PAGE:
I don’t think I think I need to make up for lost youth or that I missed out. I was just a very tense kid. I was not cool or calm or confident or funny or coming home with stains all over my clothes. I was tightly wound, tense. I was living in a home where I was very concerned about my parents and their marriage, even though it was none of my business. And they were the greatest parents and created an amazing home for my brother and I, but I was still playing adult. I think I was trying to understand adult emotions and adult pain, when obviously I did not have any tools or equipment to do that. I think I also just was in my head a lot. And I think maybe that is a quality that is very childlike, but I don’t think I had that reckless abandon that some children have or pure unbridled joy. I talk about this in the book, but it’s something I so wish I could hear. I just want to know what my laugh sounded like as a kid. Because I have no idea what I sounded like when I completely let go and I’m just really curious.

There are many moments in the essays where you say how old you are at the moment of writing. What is the importance in proclaiming your age?

I think that maybe sometimes, especially with the essay on my name, having my friend Sarah in that moment in the bar question that man for asking something that has been asked to me my whole life, I think it’s important to mention how old I was because it had taken my whole life to meet a friend who was just so bored by this person’s really, really, really uninteresting interrogation of who I am—the least interesting part of me, you know? It had taken that many years for that to happen and for a friend to do that, but also for me to even realize how illegitimate that question was. So, in some ways, I probably mention my age because I do want to note that these aren’t experiences that have changed me when I was 14, these are experiences that changed me when I was well out of college and when I thought I knew everything there was to know about myself or when I assumed that maybe I had built up enough reinforcement and I felt like a reasonable, legitimate person, but no, yet again, there was a moment where I’m kind of struck by how narrow-minded people are… Maybe I have mixed feelings about the age thing. Part of the time, I wish I stayed away from how bold an age can look on the page, and other times, I think it’s important because it really underlines how there are certain experiences I’ve had my whole life that I never thought to question because I just thought it was how things would always be.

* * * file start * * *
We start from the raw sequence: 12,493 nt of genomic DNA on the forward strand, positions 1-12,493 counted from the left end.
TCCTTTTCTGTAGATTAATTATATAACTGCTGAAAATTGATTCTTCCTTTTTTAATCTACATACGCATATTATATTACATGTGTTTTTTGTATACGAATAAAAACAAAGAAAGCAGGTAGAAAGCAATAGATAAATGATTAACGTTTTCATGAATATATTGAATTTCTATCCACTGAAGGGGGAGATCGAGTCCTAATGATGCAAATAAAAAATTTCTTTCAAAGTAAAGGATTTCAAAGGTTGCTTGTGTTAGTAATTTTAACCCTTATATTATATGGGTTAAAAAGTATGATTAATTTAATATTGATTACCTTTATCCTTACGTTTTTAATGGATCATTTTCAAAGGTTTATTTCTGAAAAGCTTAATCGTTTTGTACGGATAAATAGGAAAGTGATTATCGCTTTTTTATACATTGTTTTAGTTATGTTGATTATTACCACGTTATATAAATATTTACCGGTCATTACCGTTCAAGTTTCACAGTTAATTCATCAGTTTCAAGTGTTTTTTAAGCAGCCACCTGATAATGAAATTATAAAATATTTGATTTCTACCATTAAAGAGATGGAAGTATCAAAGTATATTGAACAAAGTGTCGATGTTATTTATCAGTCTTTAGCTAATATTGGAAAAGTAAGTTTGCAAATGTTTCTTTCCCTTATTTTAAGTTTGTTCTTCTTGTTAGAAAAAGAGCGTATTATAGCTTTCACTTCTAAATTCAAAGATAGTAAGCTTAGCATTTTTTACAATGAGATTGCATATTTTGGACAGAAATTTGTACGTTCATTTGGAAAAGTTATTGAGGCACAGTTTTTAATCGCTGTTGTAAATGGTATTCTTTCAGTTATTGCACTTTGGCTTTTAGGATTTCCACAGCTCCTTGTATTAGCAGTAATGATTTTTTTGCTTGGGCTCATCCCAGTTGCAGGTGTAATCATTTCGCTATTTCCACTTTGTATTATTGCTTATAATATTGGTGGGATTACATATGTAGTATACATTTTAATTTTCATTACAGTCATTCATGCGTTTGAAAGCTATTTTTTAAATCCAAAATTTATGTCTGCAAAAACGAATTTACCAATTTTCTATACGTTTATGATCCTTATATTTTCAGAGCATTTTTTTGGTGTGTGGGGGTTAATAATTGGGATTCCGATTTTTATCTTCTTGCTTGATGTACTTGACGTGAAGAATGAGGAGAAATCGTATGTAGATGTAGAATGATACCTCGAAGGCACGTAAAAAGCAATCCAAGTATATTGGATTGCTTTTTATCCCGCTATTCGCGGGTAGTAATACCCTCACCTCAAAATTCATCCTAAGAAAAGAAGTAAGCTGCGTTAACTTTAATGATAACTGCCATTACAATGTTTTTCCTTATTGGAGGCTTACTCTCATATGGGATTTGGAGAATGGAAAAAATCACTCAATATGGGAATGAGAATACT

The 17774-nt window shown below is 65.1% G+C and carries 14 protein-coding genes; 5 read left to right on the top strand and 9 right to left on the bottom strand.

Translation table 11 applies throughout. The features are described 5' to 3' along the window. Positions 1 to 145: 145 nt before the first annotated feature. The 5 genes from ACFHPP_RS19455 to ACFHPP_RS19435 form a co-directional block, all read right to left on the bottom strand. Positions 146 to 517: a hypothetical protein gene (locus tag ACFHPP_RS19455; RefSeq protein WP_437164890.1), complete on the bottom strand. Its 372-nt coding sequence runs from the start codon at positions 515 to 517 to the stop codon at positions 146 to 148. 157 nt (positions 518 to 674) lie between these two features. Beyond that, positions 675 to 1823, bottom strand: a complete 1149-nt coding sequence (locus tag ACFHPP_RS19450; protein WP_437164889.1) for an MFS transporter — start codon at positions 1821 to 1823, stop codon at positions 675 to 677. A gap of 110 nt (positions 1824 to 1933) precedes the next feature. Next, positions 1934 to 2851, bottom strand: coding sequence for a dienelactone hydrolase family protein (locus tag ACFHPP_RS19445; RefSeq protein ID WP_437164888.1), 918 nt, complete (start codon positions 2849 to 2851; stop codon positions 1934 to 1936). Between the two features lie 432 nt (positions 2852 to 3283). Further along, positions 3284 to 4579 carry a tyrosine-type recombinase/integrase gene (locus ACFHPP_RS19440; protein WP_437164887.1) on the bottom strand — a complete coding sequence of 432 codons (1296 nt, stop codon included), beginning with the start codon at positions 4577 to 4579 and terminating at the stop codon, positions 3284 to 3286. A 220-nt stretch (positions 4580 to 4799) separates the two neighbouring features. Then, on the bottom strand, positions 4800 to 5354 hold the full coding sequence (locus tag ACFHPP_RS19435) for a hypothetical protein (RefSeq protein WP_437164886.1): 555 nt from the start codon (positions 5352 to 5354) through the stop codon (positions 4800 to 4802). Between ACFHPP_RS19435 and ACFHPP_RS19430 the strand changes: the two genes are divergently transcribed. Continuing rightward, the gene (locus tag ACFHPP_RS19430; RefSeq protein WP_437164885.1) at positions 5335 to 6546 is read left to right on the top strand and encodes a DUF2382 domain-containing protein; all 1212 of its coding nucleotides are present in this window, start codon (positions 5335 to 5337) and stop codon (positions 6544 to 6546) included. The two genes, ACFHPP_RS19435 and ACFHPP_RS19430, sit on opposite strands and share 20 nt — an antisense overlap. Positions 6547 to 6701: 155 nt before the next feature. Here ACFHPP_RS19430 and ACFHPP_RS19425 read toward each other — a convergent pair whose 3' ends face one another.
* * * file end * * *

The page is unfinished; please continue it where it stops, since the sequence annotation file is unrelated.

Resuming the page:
In “Since Living Alone,” you mention how while living in New York, you “rarely [cashed] in on the proximity of people.” I definitely related to that—New York is the biggest city I’ve lived in, with the most friends who live in the same place, and yet I rarely see many of them. It often feels like everyone is so hyper-focused on living their own experience and trying to make it here, that it can be hard to see something or someone else. Do you feel that it’s something particularly true in New York, or have you had similar experiences elsewhere?